I close with a quote from President Barack Obama, "We must strive to build the future we want our children to inherit - one in which their dreams are not deferred or denied, but where they are uplifted and praised. This month, as we reflect on the marks made by women throughout history, let us uphold the responsibility that falls on all of us -regardless of gender -and fight for equal opportunity for our daughters as well as our sons."

Sincerely yours,

Honorable Diana Becton
President, National Association of Women Judges

National Association of Women Judges
2017 Midyear Meeting and Lady Justice Gala
June 7-8 • The Beverly Hilton, Los Angeles


WEDNESDAY: Lunch; Evening Welcome Reception featuring New Members and First-Time Attendees.
THURSDAY: Breakfast; Education Sessions; Keynote Luncheon featuring speaker Pamela Samuels Young, attorney and author; Cocktail Reception to Honor Law School Deans, and Lady Justice Awards Gala Dinner.

Justice Sandra Day O'Connor (Retired), Lady Justice Award for Lifetime Achievement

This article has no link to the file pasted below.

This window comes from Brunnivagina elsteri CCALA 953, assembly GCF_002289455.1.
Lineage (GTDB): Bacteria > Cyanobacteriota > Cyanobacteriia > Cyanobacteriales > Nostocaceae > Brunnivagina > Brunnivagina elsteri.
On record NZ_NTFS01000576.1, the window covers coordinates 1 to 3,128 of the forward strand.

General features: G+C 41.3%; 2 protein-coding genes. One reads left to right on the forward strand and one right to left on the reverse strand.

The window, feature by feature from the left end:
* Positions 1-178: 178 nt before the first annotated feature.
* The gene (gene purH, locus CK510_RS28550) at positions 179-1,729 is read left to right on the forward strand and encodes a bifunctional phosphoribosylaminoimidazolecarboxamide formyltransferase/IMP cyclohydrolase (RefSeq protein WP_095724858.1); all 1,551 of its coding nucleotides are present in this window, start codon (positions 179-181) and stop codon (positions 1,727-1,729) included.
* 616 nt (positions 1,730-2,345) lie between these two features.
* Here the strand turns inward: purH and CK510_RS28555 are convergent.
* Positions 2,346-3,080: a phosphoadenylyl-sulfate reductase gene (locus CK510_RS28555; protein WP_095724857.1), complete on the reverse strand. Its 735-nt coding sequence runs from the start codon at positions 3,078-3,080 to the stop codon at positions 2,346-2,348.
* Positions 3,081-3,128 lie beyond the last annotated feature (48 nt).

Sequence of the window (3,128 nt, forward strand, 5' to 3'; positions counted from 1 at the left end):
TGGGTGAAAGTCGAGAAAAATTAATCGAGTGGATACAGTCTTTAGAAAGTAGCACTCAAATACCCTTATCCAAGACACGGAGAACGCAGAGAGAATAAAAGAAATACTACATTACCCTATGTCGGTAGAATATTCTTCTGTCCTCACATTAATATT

Justice Joan Dempsey Klein, California Court of Appeal (Retired); NAWJ Founding Mother
Justice Vaino Hassan Spencer (posthumously), California Court of Appeal NAWJ Founding Mother
Janet Langhart Cohen, Emmy-Nominated Journalist and Playwright
Jamie Lee Curtis, Actor & Author
Nina Shaw, Esq., Entertainment Attorney

Charles Cheever

Fisher Phillips LLP
Munger, Tolles & Olson LLP
The Simon Law Group

Hilaire McGriff PC
New York Community Trust

$545 First-Time Member Attendee ($645 starting May 6, 2017)
$695 for NAWJ Members ($745 starting May 6, 2017)
$745 for Non-Member Attendees ($795 starting May 6, 2017)
$350 for Lady Justice Awards Gala Only (limited)

Register online here, or download and fax this registration form.

ROOM RESERVATIONS: Call (310) 274-7777
NAWJ Rate: $299 night, plus state and local taxes, single or double occupancy

Justices Marcy Kahn and Elizabeth A. Garry to Co-Chair
New York State's Commission on Lesbian, Gay, Bisexual
and Transgender Issues

In December, 2016, New York Chief Judge Janet DiFiore and Chief Administrative Judge Lawrence K. Marks formed a judicial LGBT Commission, making New York state the first state in the country with a commission of this kind for the LGBT community. The Commission will serve as an advocate for LGBT issues and LGBT members of the court community. It will also serve as a liaison between the judiciary and LGBT individuals in the court system and legal profession. It will also collaborate with LGBT advocacy organizations, bar association and community groups.